Google has taken a hammer to the dodgy dealings of some online ticketing resellers, announcing a bunch of new rules that sites will have to follow if they want to keep advertising on the global search giant.
As consumer group CHOICE points out, re-hocking websites like Viagogo (which last month won an award for being “as reliable as a scalper in a back alley”) will now be forced to ‘fess up to the exact price jack-ups they’ve applied to their tickets, as well as disclosing the fact that they’re not official resellers.
So basically, if these corporatised scalpers still want to appear in a Google search — where two-thirds of all music, entertainment and sporting tickets are found and purchased — then their sites will have to clearly spell out exactly how much they’re trying to f*ck you by.
This includes listing the OG value of the tickets, plus any extra fees and taxes, so you have all the info right in front of you before you decide to proceed to the checkout.
“This policy will apply globally, across all accounts that advertise ticket resale from early next year,” a Google spokesperson tells CHOICE.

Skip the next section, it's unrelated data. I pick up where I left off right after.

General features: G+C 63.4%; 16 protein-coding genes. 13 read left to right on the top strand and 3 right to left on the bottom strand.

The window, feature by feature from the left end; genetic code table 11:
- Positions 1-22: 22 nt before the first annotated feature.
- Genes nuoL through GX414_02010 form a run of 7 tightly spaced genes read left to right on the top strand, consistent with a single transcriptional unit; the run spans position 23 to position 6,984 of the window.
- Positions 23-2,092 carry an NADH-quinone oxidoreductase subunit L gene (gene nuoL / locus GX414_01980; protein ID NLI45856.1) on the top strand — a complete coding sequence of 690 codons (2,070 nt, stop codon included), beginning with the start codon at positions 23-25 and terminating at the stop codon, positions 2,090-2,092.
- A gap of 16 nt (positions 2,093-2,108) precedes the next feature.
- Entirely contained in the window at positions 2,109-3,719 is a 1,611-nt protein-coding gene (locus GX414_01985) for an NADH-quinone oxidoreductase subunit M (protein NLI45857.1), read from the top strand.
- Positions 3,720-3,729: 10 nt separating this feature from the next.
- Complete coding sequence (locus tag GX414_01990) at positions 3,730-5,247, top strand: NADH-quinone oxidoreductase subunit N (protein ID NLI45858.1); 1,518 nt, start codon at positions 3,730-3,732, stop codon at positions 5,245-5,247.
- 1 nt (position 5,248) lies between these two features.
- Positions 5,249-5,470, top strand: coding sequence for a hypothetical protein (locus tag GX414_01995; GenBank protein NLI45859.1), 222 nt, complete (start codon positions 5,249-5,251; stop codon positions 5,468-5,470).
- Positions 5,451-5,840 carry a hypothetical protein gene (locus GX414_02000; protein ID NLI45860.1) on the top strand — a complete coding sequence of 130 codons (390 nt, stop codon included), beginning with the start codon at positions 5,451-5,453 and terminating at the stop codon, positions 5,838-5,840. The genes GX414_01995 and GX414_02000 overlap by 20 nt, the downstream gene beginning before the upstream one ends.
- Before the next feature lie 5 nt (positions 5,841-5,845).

“We believe these changes strike the right balance between helping Google users find tickets to their favourite bands and acts online, while protecting their interests and those of artists.”
And while the move is all about protecting fans from the underhanded tactics of these unscrupulous resellers, it’ll also likely take a wrecking ball to their profit margins.
“Given the extent of poor practice across the ticket resale industry, it’s great to see Google is playing its part to dry up their site traffic,” says Tom Godfrey, head of media at CHOICE, who’ve been campaigning for reform since doing their own independent investigation into the online reselling industry back in March.
“Once you land on a resale site you don’t really stand a chance with resellers using tricky tactics such as disguising buttons to look similar to authorised sellers, not disclosing the full price before you pay, or making ‘official’ claims.”
Google’s move comes after state and federal regulators issued warnings about ticket resellers, prompting some states to introduce legislation this year banning ticketing bots and imposing huge fines on anyone caught reselling a ticket for more than 10 per cent above the original price.
In conclusion, EAD scalpers.